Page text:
The Basics of Sharpening Stones
First things first: how do you find the right knife-sharpening stone? As with your set of kitchen knives, plan on investing in a high-quality product and doing plenty of homework before you choose.
How Whetstones Work
Whetstones are special sharpening stones you can use on knives and scissors. They come in a variety of different sizes and styles, but their surface always contains materials that are harder than steel.
As you drag the edge of a knife over the whetstone's coarse surface, it shaves some of the steel off of your knife to sharpen the blade. Don't worry: quality knives can withstand regular sharpening without decreasing their performance.
Buying a Whetstone
Aim to buy a decent-sized whetstone: you don't want to go any smaller than three inches by eight inches. The stone should be around an inch in height.
The grit of the stone is just as important. You can buy sharpening stones in various grit sizes, ranging from the low hundreds to over 10,000. The higher this measurement, the finer the grit of the stone and the sharper you will be able to get your knife.
If you've ever had a manual or electric sharpener, you'll know these simpler tools come with multiple grits. This allows you to establish the blade's cutting edge using a coarser grit before sharpening it with a finer grit. In general, lower grits mean faster sharpening and a less sharp result; higher grits require more strokes but give you a sharper blade.
This sharpening strategy is ideal with whetstones as well. Count on purchasing two whetstones, one with a medium grit and one with a fine grit, or choosing a double-sided whetstone to save space in the kitchen. The ideal knife-sharpening stone coarseness should be around 700-1,000, and the finer grit should be 2,000 or higher.
If you can only afford or make space in your kitchen for one whetstone, choose an option with a grit of around 1,000.
How to Prepare Your Sharpening Stone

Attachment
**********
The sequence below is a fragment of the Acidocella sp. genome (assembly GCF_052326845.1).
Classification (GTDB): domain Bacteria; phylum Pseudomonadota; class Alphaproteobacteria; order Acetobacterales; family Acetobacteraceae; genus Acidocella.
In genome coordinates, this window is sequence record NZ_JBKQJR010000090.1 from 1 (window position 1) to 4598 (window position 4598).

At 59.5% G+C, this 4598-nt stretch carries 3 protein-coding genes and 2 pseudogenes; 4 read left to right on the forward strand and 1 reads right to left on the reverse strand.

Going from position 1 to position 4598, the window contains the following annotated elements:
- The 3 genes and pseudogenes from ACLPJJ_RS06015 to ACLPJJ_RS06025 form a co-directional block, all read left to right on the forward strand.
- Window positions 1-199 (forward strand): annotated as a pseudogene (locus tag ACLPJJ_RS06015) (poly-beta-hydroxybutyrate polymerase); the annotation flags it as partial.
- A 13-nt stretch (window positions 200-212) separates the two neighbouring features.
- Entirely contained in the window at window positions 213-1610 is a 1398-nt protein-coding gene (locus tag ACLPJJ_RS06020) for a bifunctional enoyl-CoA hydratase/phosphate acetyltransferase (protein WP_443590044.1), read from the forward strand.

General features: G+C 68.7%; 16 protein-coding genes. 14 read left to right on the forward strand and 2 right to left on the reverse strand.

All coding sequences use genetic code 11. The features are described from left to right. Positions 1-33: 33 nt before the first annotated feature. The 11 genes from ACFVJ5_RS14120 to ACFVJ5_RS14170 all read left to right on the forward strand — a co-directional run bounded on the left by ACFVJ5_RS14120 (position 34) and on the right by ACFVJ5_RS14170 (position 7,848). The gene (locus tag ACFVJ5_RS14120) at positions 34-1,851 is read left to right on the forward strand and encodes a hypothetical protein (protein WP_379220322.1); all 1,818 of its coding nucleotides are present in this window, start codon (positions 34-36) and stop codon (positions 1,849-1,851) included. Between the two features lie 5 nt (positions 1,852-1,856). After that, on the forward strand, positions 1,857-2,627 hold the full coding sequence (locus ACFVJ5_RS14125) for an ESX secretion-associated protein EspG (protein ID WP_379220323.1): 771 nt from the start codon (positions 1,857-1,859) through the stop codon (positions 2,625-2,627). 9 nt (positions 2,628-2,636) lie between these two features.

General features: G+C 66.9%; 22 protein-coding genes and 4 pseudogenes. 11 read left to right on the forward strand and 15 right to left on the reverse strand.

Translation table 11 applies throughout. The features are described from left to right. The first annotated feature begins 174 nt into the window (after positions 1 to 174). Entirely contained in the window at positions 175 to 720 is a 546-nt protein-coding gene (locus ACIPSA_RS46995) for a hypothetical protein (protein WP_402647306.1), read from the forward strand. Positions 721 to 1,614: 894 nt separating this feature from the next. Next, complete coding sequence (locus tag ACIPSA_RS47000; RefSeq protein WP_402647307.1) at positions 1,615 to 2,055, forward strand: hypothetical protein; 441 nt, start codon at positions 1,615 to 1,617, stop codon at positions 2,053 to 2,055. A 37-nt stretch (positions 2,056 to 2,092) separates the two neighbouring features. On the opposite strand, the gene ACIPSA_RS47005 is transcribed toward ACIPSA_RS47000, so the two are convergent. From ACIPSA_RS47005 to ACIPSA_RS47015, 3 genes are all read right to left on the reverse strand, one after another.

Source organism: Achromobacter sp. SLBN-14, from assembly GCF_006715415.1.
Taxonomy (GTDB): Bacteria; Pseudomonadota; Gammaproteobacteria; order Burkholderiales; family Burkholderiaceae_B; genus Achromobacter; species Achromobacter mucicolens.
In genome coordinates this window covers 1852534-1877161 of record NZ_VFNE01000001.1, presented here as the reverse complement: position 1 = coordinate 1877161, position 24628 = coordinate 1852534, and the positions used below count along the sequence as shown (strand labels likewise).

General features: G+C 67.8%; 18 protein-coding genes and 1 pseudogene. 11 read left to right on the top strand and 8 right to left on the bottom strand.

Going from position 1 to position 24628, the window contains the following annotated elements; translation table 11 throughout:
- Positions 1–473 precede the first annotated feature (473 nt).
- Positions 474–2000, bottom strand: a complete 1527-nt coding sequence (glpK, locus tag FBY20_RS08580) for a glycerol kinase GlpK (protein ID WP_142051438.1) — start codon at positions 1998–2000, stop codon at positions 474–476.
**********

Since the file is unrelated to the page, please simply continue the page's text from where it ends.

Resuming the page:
Before you begin sharpening your knives, you may need to get your stone ready.
Most whetstones need lubrication before sharpening to protect the stone from damage. This is especially crucial for more porous stones, which will dry out without proper soaking and create nicks in the edge of your blade. However, certain types of stones (such as diamond stones) don't need this extra step.
In the majority of cases, lubrication will mean water, but some stones use oil as a lubricant instead. Check the manufacturer's specifications to learn the details of your stone.
In general, you'll start by placing your whetstone in water for around an hour. Keep a bowl of water handy while sharpening as well. This helps ensure the stone stays moistened as you sharpen your knife.
To set up your workstation, place the sharpening stone on a towel atop a cutting board. Keep the short edge of the stone parallel to the edge of the counter.
Make sure your whetstone is level, especially if you've had it for a while. These stones often wear down in the middle after enough use, creating an uneven surface that makes it impossible to find the right knife-sharpening angle. If necessary, you may have to use a stone fixer or leveler before sharpening.
How to Sharpen Kitchen Knives With a Stone
When you're ready to start sharpening, pick up the knife with your dominant hand.
You'll begin with the coarser grit to get the knife back into the right shape. Hold the knife so the heel rests just above the far edge of the stone.
The next bit can be tricky at first: make sure you're at the proper knife-sharpening angle. For most knives, this is 20 degrees, but you should check the manufacturer's specifications to learn more.
To ensure the right angle, you can purchase an angle guide online. You can also try holding the blade perpendicular to the counter for a 90-degree angle, halving that angle for a 45-degree angle, and halving that angle for a 22.5-degree angle. This isn't perfect, but it's a good method for beginners and works well enough for most knives.